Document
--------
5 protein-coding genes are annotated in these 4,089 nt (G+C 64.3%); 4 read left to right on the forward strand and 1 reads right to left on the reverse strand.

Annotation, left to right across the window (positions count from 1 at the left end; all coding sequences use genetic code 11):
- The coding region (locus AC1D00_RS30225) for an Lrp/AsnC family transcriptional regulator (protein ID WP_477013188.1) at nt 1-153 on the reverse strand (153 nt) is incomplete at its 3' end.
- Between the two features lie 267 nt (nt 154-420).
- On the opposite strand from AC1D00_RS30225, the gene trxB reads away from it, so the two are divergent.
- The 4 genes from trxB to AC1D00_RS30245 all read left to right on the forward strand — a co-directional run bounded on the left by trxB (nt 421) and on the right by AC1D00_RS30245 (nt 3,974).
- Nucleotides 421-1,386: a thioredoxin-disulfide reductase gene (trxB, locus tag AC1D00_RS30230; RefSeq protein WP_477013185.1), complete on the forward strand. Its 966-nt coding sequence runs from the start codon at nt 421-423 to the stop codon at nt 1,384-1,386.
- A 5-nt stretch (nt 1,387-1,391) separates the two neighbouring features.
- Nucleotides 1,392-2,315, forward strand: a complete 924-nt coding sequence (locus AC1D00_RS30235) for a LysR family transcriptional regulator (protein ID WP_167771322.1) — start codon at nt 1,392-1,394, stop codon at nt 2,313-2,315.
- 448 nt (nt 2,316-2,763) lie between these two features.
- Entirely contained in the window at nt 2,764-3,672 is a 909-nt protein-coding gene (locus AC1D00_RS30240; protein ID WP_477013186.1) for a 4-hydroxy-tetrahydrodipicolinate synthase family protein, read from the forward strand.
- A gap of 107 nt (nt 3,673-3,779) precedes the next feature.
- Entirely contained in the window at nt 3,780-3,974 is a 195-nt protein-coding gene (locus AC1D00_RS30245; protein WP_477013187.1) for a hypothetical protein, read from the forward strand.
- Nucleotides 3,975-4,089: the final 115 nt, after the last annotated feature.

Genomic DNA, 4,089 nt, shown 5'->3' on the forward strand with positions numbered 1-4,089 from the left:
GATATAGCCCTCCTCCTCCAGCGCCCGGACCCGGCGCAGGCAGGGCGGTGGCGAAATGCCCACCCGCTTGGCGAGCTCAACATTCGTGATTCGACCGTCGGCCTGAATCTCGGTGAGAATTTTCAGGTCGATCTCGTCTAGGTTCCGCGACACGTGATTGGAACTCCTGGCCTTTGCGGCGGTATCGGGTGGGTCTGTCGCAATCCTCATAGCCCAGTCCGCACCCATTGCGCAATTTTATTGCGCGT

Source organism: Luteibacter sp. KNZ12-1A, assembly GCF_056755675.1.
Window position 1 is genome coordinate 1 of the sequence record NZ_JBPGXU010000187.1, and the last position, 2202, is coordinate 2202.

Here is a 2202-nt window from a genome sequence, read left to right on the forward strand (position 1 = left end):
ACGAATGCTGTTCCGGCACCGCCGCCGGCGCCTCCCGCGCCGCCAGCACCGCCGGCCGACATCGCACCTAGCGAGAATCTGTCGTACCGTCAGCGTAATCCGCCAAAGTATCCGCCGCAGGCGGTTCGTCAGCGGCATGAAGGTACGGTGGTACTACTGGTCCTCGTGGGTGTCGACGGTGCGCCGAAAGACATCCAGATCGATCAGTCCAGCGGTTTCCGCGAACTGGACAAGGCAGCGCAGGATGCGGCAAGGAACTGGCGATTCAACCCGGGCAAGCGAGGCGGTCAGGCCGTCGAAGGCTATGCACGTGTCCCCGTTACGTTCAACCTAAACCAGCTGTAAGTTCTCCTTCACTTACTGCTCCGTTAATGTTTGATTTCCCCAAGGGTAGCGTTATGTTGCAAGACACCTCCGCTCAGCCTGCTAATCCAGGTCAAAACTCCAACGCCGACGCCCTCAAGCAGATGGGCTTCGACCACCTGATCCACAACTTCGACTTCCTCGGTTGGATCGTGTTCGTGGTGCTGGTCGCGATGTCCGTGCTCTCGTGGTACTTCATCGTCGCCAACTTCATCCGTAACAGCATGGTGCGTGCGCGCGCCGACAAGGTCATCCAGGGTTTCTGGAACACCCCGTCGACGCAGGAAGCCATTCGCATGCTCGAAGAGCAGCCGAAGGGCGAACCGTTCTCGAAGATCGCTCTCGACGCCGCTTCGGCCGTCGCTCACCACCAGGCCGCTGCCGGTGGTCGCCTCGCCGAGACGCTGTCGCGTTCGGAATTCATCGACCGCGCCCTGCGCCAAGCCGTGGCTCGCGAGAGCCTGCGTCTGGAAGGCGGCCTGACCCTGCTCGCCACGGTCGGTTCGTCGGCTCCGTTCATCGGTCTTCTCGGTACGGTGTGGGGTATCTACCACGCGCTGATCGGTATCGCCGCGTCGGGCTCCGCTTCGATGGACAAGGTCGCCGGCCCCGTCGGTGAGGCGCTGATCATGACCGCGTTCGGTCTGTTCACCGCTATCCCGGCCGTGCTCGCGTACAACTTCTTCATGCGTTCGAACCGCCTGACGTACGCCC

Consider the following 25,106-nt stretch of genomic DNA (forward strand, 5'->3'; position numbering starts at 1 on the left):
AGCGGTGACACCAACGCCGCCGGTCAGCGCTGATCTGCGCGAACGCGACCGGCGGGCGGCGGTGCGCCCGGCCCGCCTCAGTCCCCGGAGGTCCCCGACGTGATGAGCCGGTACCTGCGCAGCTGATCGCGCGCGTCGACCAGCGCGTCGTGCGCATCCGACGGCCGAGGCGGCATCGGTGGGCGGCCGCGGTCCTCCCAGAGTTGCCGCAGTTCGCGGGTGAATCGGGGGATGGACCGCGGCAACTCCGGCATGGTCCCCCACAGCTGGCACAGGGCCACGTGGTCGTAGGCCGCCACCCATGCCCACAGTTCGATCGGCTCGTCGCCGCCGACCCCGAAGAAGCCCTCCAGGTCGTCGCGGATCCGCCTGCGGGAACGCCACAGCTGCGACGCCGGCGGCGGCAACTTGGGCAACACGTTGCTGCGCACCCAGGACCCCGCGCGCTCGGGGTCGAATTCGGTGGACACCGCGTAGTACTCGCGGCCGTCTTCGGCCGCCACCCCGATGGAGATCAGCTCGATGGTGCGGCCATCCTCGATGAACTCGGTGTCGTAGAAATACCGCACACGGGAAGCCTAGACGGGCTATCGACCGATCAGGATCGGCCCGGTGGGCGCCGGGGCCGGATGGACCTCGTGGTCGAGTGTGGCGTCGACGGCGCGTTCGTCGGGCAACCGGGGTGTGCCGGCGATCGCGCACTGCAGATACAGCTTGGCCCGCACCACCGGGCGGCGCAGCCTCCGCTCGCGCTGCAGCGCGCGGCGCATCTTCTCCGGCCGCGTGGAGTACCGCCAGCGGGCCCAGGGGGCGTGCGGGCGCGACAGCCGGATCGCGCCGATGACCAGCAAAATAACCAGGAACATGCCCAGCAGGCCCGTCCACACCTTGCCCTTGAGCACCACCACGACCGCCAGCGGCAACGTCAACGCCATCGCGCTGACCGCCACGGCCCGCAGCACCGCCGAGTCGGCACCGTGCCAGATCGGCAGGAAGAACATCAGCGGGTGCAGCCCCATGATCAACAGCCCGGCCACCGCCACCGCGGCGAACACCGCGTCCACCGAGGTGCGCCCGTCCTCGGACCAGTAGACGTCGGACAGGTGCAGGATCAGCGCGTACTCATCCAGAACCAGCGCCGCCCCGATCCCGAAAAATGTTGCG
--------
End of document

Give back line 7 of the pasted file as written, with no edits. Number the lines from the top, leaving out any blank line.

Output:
- Nucleotides 421-1,386: a thioredoxin-disulfide reductase gene (trxB, locus tag AC1D00_RS30230; RefSeq protein WP_477013185.1), complete on the forward strand. Its 966-nt coding sequence runs from the start codon at nt 421-423 to the stop codon at nt 1,384-1,386.